Build Skills in International Development and Social Work
If you are someone who wants to enter International Development, International Social Work or otherwise “change the world” but do not know how, this book is for you. It is for those who want to work or volunteer abroad in nursing, public health, engineering, education, entrepreneurship, environmental work, women’s empowerment and many other fields; or do mission trips or are just plain curious about how to change the world.
After working internationally, Ann created NGOabroad: International Careers and Volunteering to harness human talent to tackle humanity’s challenges and help people enter or advance in international development.
As an international career counselor, Ann has seen how people miss the international jobs: they do not know the on-the-ground realities or do not have the necessary skills or attitude. This practical book aims to rectify the gaps and empower and equip you to find your own way to change the world.
For those not going into international development, it is also a rich read. People say that that the stories about malaria, milking a mare in Mongolia or how the IMF policies impoverish nations were eye-opening to them.
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How can you get your hands on this practical gem? Ask your local book store to order from Ingram.....buy it directly from McFarland Publishers.....or buy it on Amazon.
Olivia Scott Kamkwamba, Ph.D., Malawi
Executive Director, Moving Windmills Project
“This is a practical, experience-based book that holds valuable lessons for those hoping to work in aid and development. The lessons of this book can be a strong start in outlining and overturning myths about working in international development using straightforward langauge that is easy to digest.”
Alexis Massol Gonzalez, Puerto Rico
Executive Director, Casa Pueblo
“Ann has written a needed book about the skills you need to work in International Development. She has clearly seen the community organizing work that we are doing in Puerto Rico. Her book is full of such stories to guide people working in international social work and international development.”
Manohar Pawar, Ph.D., India & Australia
Social Work professor, Charles Sturt University & President of International Consortium on Social Development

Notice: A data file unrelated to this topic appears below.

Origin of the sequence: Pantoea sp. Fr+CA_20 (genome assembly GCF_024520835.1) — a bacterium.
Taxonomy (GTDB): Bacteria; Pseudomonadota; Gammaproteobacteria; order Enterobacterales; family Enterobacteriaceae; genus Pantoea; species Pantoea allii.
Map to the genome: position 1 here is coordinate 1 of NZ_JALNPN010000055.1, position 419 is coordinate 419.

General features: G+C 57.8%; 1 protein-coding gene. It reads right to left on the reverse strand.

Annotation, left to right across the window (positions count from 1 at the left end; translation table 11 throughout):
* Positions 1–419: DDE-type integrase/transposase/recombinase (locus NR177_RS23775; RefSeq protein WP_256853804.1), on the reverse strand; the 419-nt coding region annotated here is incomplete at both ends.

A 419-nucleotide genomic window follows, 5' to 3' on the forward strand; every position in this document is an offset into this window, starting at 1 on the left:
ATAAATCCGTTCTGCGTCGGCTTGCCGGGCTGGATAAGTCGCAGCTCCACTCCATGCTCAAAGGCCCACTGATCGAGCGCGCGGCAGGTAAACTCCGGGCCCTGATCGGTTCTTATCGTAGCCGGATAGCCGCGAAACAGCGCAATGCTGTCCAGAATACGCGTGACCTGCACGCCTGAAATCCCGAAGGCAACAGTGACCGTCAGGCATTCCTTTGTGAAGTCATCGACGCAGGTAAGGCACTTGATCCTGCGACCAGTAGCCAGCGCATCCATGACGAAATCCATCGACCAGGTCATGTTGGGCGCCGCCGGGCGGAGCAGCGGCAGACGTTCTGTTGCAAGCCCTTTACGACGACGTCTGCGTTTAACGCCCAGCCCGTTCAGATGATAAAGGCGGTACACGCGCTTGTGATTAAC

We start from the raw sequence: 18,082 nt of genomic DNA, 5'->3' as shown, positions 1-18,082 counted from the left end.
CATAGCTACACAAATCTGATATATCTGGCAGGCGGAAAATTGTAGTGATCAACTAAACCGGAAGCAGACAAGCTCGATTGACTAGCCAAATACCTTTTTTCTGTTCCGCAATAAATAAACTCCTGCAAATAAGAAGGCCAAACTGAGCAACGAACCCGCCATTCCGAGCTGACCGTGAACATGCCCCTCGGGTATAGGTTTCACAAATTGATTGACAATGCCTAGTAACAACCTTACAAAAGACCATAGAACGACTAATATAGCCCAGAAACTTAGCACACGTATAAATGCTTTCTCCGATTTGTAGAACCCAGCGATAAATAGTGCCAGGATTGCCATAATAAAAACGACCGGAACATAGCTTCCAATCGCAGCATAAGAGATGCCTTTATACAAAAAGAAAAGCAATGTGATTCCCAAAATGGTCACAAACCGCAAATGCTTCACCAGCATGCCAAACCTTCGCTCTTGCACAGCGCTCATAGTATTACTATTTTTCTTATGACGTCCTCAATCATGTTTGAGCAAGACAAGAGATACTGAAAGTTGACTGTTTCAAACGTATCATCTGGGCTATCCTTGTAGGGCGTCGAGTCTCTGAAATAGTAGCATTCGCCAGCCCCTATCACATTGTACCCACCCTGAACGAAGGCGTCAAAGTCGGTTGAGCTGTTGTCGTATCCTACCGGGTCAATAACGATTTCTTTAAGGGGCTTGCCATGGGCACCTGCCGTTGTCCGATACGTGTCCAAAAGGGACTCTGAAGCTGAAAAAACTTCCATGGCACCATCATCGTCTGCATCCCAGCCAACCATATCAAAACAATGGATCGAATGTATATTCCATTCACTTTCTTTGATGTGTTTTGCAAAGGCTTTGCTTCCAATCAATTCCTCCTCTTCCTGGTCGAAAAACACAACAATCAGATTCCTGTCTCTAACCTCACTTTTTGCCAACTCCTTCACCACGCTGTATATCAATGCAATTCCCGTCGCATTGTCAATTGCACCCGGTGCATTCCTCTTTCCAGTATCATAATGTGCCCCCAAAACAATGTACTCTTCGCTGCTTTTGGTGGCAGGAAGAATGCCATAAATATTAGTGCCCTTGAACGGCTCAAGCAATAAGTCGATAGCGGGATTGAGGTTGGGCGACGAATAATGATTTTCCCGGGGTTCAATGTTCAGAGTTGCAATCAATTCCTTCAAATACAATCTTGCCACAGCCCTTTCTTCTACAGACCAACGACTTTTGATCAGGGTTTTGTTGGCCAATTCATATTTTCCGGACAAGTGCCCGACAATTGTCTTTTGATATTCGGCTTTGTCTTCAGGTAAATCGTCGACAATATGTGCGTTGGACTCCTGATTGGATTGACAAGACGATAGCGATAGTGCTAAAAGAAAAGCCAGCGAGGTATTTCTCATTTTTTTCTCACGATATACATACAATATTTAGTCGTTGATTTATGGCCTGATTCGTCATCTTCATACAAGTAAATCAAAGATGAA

“In this book, Ann McLaughlin takes you around the world, boldly sharing her firsthand, vivid experiences and observations that are insightful, instructive and inspiring to passionately engage you in international social work and development, not only to get a job, but to contribute to making a difference in the world in your own way. The book complements our widely used textbook, “International Social Work: Issues, Strategies and Programs”.”
Auhor of Witnessing Whitenss: The Need to Talk about Race and How to Do It
“A most useful and powerful read filled with insightful anecdotes based on real-life experiences! This book provides clear and practical advice so those of us from the Global North can avoid allowing unconscious assumptions borne of various forms of privilege to undermine our work.”
Lisa V. Adams, MD
Associate Dean of Global Health; Director of the Center for Global Health Equity, Dartmouth
“Ann McLaughlin emphasizes the key approaches necessary for building equitable global health partnerships – understanding context and legacies, practicing humility, and following community-led priorities. While written with social workers in mind, this book contains important lessons for global health and practitioners of all disciplines.”
Table of Contents
1. Why is Social Work Valued in International Development?
2. Know Poverty? How Does Half the World Live?
Are you aware of how half the world’s people live – the people you will serve? How can you get a glimpse of the discouraging, dispiriting slow grind of poverty? If poverty is not just about income and economic statistics, what is its primary impact?
Do you have the necessary skills to meet the many challenges?
3. Needs and Strength Assessment to Program Development
As Program Manager or Country Director, how do you determine the needs of a community or country to then build programs upon this foundation?
4. Capacity Building: Creating Collaborators Not Passive Recipients
How do you build the strengths and skills of the local team so they can take over when you leave?
5. Capacity Building: Other Steps to Empowerment
6. Partner to the Poor & Participatory Development
How do you “lead from behind” as Nelson Mandela called it? How did Gandhi and Liberation Theology impact participatory development? Who are some of the luminaries in participatory development?
7. Community Organizing: Having a Voice
How do you rally people who are sick and tired of being sick and tired? How do you empower people to have a voice in matters which affect their daily life?
8. Advocacy: Impacting Policies Which Create Poverty
What are the policies which have crippled countries, increased poverty and still bring people to the streets to protest all over the world? What have people tried to do about these policies? Has it worked?
9. Attitude is Everything
Does your attitude unwittingly thwart international development? What can you do about it?